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At their meeting on Monday, May 20, the Moretown Select Board shared Moretown Landfill's response to the town's letter inquiring about surveillance cameras at the Route 2 facility.
At the board's last meeting, the owners of Grow Compost, who share a border with Moretown Landfill, stated that they were uncomfortable with cameras that faced their business, as they want to protect the privacy of the minors who work for them as well as their own children.
Moretown Landfill responded to the board's letter, saying they have "no intention of removing the cameras," which are technically located on their property and, therefore, fall within their legal rights.
The cameras may fall within their legal rights, but residents urged the board to take a stance against them. Board members John Hoogenboom and Rae Washburn III stated they did not approve of the cameras and plan to draft a more firm letter on the board's behalf.
In the meantime, each board member will read and take notes on Moretown's host-town agreement with the landfill, which expires this August. The board invited members of the public to submit comments for consideration as they begin to make amendments to be included in a renewed agreement.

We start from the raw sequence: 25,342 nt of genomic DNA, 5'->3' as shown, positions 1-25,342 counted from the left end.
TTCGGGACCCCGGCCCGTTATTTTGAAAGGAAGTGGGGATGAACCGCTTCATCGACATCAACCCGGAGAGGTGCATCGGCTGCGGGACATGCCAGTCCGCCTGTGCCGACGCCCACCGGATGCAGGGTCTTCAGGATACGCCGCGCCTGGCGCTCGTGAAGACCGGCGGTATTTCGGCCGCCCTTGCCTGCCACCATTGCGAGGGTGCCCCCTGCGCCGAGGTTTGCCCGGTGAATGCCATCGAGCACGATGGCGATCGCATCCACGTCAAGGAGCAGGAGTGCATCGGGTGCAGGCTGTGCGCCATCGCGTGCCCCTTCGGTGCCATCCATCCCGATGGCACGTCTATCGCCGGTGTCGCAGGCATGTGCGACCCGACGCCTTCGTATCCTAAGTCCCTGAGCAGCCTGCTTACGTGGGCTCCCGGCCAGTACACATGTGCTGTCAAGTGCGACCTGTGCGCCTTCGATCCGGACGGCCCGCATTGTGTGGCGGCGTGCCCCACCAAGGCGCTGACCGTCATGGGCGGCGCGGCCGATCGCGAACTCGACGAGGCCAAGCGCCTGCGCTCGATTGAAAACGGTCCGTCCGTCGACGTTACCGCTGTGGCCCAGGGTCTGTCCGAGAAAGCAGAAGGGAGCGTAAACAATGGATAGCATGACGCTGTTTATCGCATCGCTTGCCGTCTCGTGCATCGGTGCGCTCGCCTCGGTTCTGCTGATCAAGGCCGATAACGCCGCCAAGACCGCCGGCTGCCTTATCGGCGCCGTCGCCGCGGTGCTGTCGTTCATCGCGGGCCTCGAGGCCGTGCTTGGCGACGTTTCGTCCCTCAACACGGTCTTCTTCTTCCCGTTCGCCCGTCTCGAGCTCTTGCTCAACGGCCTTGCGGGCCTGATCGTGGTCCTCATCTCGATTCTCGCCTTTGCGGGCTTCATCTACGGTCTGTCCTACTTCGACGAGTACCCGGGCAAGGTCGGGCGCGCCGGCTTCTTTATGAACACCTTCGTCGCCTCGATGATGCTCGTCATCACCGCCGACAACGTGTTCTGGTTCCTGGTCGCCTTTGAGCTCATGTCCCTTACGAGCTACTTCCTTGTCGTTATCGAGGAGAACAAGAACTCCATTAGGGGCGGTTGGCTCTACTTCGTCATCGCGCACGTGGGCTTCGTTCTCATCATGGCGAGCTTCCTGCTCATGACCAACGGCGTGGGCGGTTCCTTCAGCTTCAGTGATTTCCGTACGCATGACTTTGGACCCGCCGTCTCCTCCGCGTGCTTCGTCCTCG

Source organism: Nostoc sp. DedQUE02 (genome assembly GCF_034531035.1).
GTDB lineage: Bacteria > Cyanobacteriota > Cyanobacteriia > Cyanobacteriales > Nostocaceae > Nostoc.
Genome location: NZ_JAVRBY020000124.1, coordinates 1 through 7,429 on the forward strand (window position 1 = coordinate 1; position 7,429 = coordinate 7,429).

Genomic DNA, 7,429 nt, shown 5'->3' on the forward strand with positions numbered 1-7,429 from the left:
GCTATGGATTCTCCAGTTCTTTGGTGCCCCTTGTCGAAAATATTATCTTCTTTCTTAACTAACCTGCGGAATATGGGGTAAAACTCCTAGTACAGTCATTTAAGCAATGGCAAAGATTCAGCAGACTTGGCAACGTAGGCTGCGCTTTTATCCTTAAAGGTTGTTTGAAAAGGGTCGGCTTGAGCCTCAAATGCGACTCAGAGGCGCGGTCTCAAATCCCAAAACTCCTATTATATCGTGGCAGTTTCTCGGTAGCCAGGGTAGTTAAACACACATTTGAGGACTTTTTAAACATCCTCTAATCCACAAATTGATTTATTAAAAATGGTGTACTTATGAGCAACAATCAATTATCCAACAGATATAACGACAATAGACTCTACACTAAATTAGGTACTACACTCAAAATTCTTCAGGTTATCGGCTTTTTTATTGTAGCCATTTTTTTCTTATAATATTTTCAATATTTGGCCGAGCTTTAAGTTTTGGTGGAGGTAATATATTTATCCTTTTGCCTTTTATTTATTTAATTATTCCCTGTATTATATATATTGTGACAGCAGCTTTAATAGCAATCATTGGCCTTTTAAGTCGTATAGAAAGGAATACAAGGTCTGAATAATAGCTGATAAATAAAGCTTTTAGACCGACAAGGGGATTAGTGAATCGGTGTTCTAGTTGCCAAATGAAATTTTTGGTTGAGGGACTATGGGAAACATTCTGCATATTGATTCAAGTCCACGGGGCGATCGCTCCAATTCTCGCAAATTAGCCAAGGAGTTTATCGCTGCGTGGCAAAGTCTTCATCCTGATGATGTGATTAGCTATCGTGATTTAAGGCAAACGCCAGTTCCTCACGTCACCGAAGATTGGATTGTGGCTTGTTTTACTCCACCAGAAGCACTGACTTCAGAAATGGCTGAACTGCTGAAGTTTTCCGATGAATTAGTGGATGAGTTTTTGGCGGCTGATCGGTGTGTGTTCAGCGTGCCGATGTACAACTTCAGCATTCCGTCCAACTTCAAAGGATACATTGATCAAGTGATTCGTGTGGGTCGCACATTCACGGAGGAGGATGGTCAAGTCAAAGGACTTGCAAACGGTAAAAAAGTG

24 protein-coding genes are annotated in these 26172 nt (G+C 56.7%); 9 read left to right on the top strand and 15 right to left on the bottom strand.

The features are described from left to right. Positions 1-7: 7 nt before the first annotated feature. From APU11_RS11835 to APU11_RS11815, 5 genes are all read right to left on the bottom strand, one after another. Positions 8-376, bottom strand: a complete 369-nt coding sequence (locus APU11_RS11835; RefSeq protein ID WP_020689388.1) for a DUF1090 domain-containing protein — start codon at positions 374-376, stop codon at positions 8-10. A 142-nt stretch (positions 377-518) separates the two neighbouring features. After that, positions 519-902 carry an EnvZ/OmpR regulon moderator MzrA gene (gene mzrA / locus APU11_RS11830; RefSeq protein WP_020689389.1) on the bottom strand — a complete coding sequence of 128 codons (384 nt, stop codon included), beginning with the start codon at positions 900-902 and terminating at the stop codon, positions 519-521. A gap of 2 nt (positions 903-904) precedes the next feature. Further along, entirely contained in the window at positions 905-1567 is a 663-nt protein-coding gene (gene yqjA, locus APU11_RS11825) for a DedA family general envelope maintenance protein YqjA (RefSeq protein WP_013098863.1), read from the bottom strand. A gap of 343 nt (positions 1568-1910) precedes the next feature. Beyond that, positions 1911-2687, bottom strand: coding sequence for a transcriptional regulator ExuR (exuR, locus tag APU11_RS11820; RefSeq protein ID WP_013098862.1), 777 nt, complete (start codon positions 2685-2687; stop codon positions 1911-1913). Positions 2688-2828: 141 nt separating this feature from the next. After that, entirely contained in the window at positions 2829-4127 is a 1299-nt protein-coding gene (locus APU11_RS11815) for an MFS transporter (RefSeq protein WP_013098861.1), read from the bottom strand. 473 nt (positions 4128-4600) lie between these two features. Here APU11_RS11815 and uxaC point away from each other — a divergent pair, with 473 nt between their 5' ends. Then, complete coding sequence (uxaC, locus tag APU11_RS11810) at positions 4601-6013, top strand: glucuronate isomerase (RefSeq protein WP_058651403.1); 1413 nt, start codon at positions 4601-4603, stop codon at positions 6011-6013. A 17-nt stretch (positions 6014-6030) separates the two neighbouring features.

Upon request, Moretown Volunteer Fire Department fire chief Sean O'Brien also attended Monday's meeting to speak to the fire department's ability to handle potential disasters that could occur at Moretown Landfill.
While Waterbury is the primary responder for the facility, Moretown Fire Department also responds and, according to O'Brien, most of the department is certified in hazmat operations, which requires completing a 110-hour course. And still, "we're always training; we're always refreshing," he said.
As far as fires at Moretown Landfill, "basically, the landfill will take care of it," O'Brien said, explaining that the facility has its own water truck and other firefighting needs.